The people born just before the Great Depression faced a lot of challenges in their lifetimes. Many people spent their lives facing economic hardships, as their parents experienced bank failures, home foreclosures, and job losses. Then, as they became adults, they were thrust into World War II. After overcoming these significant challenges, some have called them “The Greatest Generation.” Tom Brokaw popularized this moniker, thanks to his best-selling book by the same name. But there have been many great generations throughout American history.
If we go back to the early colonization of North America in the 1600s, we find a generation that faced a lot of challenges in their lives. These pioneers left all that they knew to start a completely new life in an unknown land. They and their children also faced a major war, King Philip's War, that wiped out several colonial towns and settlements. But these pioneers managed to establish themselves, forming new settlements, new laws, and new traditions. They were not perfect, but the trials and errors of those first generations led to the creation of a unique system of government in America and new civil liberties for the people. This American example then led to successive revolutions in the practice of government around the world.
I’m fortunate to call many of those first pioneers in America some of my ancestors. Some of them created legacies of good that impacted their communities. Others probably tried their best, but left stories of misadventure and misfortune. This post and the next includes a mixture of these stories of impact and misfortune from some of my ancestors in this first generation of British settlers in New England.
Thomas Tupper Sr., my 8x Great-Grandfather
First are the Tuppers, who were in my tree in North America for 5 generations, beginning with Thomas Tupper Sr.’s arrival from Sussex, England, in the 1620s. They continued through my great-grandfather Nelson Hughes’ grandmother, Elsie Tupper. While the Tuppers spread widely in New England, my particular line moved to Canada after the Revolutionary War, since Elsie's father was loyal to the English cause. Some of the other Tupper descendants in Canada who are distant cousins include the actor James Tupper and former Prime Minister Charles Tupper (the shortest reigning Canadian Prime Minister in history).
In his early life in England, Thomas Tupper was a shoemaker and leather worker. Then he became a sailor and made his first of at least 3 trips to Plymouth in 1624. His first trip overseas was in 1621 to the West Indies and while onboard, he learned carpentry skills. The second trip was to New England in 1624 and lasted a year as they traded for furs and hardwood. He then seems to have settled down north of Plymouth sometime between 1631 and 1634. It was during these trips that he became familiar with two men who would become important later in his life, Edmund Freeman (another founder of Sandwich) and Thomas Mayhew (the founder of Martha’s Vineyard).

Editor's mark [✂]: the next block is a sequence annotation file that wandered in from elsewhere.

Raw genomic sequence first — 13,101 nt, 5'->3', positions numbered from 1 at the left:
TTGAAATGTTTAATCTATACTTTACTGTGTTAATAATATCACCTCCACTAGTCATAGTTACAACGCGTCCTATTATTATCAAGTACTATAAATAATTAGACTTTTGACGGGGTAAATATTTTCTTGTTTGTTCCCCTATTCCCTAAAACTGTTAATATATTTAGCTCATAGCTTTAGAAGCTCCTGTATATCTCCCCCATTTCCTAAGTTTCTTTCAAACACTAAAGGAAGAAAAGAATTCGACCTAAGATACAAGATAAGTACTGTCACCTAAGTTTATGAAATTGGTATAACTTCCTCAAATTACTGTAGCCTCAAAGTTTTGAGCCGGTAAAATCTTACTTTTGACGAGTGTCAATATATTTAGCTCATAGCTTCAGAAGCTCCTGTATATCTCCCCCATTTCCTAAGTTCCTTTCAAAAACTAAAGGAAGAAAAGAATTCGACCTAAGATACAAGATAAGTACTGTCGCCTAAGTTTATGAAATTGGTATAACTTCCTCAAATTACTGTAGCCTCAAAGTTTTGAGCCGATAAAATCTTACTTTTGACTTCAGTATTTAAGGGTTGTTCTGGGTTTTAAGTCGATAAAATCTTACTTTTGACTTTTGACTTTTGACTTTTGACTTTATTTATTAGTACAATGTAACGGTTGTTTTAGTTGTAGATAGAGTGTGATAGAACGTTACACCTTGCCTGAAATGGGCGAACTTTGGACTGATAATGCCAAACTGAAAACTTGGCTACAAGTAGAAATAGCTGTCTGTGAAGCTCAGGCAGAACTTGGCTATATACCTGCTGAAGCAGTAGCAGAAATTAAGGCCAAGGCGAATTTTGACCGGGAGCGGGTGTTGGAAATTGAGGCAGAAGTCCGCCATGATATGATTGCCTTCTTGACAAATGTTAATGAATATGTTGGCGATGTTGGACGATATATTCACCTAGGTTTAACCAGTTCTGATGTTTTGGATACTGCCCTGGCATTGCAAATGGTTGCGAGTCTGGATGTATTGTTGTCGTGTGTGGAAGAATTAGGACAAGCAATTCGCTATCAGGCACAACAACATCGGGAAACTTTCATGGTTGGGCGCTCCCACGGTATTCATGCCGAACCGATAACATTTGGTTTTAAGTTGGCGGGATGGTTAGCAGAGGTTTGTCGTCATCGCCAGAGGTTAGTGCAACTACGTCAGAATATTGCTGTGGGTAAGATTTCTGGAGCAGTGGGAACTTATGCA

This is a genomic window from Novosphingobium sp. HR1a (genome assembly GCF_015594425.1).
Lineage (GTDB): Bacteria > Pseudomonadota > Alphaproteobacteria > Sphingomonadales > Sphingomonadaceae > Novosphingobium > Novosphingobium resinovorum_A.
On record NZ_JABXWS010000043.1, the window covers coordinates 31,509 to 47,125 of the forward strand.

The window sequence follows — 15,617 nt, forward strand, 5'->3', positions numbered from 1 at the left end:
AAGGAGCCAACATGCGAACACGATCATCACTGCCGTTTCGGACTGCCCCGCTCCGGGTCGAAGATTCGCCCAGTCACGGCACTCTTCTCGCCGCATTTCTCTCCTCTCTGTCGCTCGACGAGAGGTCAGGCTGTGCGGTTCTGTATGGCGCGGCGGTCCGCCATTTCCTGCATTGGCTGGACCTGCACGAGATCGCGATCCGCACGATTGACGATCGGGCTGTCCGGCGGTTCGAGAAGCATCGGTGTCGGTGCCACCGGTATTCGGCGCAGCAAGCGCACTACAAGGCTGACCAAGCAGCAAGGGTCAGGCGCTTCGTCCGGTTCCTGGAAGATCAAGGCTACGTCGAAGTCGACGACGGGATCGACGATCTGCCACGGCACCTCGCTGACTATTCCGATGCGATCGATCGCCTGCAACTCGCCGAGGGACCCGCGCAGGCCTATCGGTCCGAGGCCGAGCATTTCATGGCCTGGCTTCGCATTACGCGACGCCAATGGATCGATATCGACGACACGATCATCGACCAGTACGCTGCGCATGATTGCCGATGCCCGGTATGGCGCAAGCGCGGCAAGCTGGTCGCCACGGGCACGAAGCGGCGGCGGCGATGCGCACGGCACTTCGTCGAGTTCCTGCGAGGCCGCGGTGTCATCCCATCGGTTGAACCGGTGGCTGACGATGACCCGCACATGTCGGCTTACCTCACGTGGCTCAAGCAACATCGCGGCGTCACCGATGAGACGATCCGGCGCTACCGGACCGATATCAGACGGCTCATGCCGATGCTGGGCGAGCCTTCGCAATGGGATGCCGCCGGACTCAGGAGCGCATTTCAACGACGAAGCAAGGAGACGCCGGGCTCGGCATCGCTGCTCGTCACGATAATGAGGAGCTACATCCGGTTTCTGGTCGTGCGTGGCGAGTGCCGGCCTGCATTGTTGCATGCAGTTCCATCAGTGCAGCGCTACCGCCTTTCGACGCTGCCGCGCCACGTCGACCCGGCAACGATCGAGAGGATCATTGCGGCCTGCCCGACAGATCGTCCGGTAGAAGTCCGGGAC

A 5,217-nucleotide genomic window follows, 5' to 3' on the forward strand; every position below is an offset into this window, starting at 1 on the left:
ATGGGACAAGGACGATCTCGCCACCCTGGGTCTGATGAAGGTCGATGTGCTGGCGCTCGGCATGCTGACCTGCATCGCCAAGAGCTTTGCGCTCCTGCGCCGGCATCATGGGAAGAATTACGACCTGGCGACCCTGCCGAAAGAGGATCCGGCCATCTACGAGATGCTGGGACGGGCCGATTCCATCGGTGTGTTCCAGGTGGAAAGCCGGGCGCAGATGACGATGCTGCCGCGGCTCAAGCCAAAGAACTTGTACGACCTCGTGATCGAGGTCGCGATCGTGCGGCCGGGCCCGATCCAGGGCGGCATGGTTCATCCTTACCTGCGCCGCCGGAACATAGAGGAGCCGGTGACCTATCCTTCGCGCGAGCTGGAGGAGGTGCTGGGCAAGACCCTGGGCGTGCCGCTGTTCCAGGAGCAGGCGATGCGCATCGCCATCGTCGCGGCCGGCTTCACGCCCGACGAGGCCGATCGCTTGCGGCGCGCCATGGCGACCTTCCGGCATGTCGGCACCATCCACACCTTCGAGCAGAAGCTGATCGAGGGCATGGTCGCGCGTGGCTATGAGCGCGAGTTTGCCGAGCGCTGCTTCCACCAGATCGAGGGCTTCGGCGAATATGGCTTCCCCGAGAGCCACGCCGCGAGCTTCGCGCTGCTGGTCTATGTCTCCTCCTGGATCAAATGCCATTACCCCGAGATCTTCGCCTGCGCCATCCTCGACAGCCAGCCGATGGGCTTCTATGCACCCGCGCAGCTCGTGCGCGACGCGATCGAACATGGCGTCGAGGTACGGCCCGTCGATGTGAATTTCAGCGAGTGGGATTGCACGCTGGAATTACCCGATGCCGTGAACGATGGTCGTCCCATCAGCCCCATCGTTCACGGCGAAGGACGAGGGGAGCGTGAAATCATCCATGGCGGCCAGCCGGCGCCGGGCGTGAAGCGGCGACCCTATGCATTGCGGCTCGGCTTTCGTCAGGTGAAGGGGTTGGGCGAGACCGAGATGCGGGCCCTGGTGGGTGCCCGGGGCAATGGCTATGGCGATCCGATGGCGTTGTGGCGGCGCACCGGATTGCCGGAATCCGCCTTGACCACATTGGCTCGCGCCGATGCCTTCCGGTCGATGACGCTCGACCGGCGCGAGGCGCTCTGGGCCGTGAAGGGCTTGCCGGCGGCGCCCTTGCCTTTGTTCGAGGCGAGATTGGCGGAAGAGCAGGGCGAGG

The 10 Men of Saugus
Thomas Tupper is best known as one of the “10 Men of Saugus” who founded the town of Sandwich, the first English settlement on Cape Cod. He is one of 2 of the 10 Sandwich founders I am descended from. Sandwich, MA, is located 20 miles south of Plymouth rock where the Pilgrims landed. These 10 “proprietors” and their families had originally settled in and around Saugus, MA (today known as Lynn). But they were allowed to move to Plymouth Colony in 1637, to establish a new community which they called Sandwich. All together there were 60 families who initially moved to Sandwich.
The court at Plymouth approved this new settlement on April 3, 1637, with a statement reading:
“(it is) agreed by the Court that those ten men of Saugus, viz: Edmund Freeman, Henry Feake, Thomas Dexter, Edward Dillingham, William Wood, John Carman, Richard Chadwell, William Almy, Thomas Tupper and George Knott, shall have liberty to view a place to sit down and have sufficient lands for three score families, upon the conditions propounded by the Governor and Mr. Winslow.”
At 59-years-old, Thomas was the oldest of the 10 founders. Perhaps because of his senior status, Thomas was active in the running of the early Sandwich town. He was one of the first town clerks. Thomas also represented Sandwich on the Plymouth court, first in 1644 and then for 20 years from 1647 to 1667. He also served on various boards, juries, and committees of selectman, finally retiring when he was over 90. He was also authorized by the colony to conduct civil marriages. And he was very active in the church, serving as a lay minister when the Sandwich church went without a pastor for several years.